4. Once the browser has been loaded and verified, the first window will request the SSL keystore and keystore password. Please point to the location where you have installed the keystore that was mailed to you, and provide the password selected.

    Browser keystore authentication window

  5. At this point, during the first execution of the browser, the demonstration license agreement will pop-up. Please read it carefully.

    NESTOR license agreement

  6. Finally, the browser window will open.

    Note:If you are behind a firewall and/or a NAT box, there may be a noticable delay (20 seconds) until the client gives up on receiving direct notifications and requests a port forwarding service from the repository. This will happen if the firewall does not send ICMP port unreachable messages.

    Browser initial view (class tree)

  7. [ Optional ] :Expand the system.LinuxHost tree node to show the objects for the two hosts. Navigate from the LinuxHost object to its networkInterfaces. Explore, the DNS address record, etc.

Changing the IP address of WWW

  1. Create a new transaction in the repository by selecting Transaction -> New (or pressing CTRL-N)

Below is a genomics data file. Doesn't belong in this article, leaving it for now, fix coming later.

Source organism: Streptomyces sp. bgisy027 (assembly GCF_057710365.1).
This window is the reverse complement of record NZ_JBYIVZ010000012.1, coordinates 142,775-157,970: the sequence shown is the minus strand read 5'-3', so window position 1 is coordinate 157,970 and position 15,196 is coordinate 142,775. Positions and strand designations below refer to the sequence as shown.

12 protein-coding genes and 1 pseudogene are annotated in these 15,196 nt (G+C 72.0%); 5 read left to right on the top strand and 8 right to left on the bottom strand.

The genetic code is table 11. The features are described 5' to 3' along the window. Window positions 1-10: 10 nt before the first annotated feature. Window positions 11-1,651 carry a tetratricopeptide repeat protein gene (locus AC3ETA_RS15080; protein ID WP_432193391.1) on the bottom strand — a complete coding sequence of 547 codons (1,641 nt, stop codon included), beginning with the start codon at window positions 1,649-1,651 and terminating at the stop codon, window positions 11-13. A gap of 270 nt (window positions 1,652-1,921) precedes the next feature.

Creating a transaction

  2. In the new window that opens, expand the network.ip.IpInterface tree node and select the object with interface

    Update transaction window

  3. Click on the Edit button next to the IP address, and in the window that opens, enter the new address, then click OK

    Editing the IP address attribute

  4. Commit the transaction by selecting Transaction -> Commit (or CTRL-S), and click YES in the confirmation window

    Committing a transaction

    Confirm commit

    If the transaction does not violate any constraints, it will be committed to the repository and the browser will indicate that the changes were committed. Before releasing the locks, the repository will propagate the change to the underlying NESTOR adapters (agents) that will perform the actual configuration change (IP address change in this case) on the host configuration.

    Note that the change demonstrated will also break the connection between the NESTOR adapter and the repository. The adapter will re-establish connection.

  5. Shift to the ping window and try to ping again. Note that the old IP address is still the one being used.

    Ping fails

  6. Click reload on the browser and show that the web server is not available

    Browse fails

  7. Open a transaction monitor window by selecting Repository -> Monitor. The monitor window shows the log of committed transactions in the repository. This will be useful in showing how the propagation works.

    Monitoring repository operations

Adding the propagation rule

  1. Create a new transaction: Transaction -> New

  2. In the Object menu select Load OCL

    Loading an OCL propagation rule

  3. In the file chooser select the file DNSAddressRR_address.ocl that was provided with your keystore